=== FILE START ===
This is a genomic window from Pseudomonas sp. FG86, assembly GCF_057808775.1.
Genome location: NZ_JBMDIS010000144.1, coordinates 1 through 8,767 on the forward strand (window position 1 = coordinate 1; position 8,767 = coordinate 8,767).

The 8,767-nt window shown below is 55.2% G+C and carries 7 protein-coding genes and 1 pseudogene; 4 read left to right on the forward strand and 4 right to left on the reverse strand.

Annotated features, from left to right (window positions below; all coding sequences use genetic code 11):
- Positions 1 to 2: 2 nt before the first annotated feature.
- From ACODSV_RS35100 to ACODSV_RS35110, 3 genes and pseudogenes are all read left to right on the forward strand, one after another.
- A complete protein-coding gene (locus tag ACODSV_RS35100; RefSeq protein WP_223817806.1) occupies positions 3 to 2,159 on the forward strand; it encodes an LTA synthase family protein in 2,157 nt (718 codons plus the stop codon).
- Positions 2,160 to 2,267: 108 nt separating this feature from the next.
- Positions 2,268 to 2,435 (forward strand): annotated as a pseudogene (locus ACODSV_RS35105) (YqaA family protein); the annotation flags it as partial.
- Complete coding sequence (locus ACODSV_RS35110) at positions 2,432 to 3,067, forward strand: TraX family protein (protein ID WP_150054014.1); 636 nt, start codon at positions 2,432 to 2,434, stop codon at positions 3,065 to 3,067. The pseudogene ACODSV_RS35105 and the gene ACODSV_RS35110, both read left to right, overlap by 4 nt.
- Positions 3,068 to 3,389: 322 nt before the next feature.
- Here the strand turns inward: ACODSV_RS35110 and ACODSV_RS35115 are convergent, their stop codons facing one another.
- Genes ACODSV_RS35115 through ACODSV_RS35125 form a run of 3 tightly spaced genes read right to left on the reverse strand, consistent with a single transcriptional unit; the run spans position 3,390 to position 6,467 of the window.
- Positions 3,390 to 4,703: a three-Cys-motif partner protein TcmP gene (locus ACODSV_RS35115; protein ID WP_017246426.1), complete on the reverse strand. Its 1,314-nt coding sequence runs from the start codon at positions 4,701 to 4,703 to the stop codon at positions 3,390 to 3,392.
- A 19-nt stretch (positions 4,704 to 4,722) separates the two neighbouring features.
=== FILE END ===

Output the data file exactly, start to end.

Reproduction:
This is a genomic window from Pseudomonas sp. FG86, assembly GCF_057808775.1.
Genome location: NZ_JBMDIS010000144.1, coordinates 1 through 8,767 on the forward strand (window position 1 = coordinate 1; position 8,767 = coordinate 8,767).

The 8,767-nt window shown below is 55.2% G+C and carries 7 protein-coding genes and 1 pseudogene; 4 read left to right on the forward strand and 4 right to left on the reverse strand.

Annotated features, from left to right (window positions below; all coding sequences use genetic code 11):
- Positions 1 to 2: 2 nt before the first annotated feature.
- From ACODSV_RS35100 to ACODSV_RS35110, 3 genes and pseudogenes are all read left to right on the forward strand, one after another.
- A complete protein-coding gene (locus tag ACODSV_RS35100; RefSeq protein WP_223817806.1) occupies positions 3 to 2,159 on the forward strand; it encodes an LTA synthase family protein in 2,157 nt (718 codons plus the stop codon).
- Positions 2,160 to 2,267: 108 nt separating this feature from the next.
- Positions 2,268 to 2,435 (forward strand): annotated as a pseudogene (locus ACODSV_RS35105) (YqaA family protein); the annotation flags it as partial.
- Complete coding sequence (locus ACODSV_RS35110) at positions 2,432 to 3,067, forward strand: TraX family protein (protein ID WP_150054014.1); 636 nt, start codon at positions 2,432 to 2,434, stop codon at positions 3,065 to 3,067. The pseudogene ACODSV_RS35105 and the gene ACODSV_RS35110, both read left to right, overlap by 4 nt.
- Positions 3,068 to 3,389: 322 nt before the next feature.
- Here the strand turns inward: ACODSV_RS35110 and ACODSV_RS35115 are convergent, their stop codons facing one another.
- Genes ACODSV_RS35115 through ACODSV_RS35125 form a run of 3 tightly spaced genes read right to left on the reverse strand, consistent with a single transcriptional unit; the run spans position 3,390 to position 6,467 of the window.
- Positions 3,390 to 4,703: a three-Cys-motif partner protein TcmP gene (locus ACODSV_RS35115; protein ID WP_017246426.1), complete on the reverse strand. Its 1,314-nt coding sequence runs from the start codon at positions 4,701 to 4,703 to the stop codon at positions 3,390 to 3,392.
- A 19-nt stretch (positions 4,704 to 4,722) separates the two neighbouring features.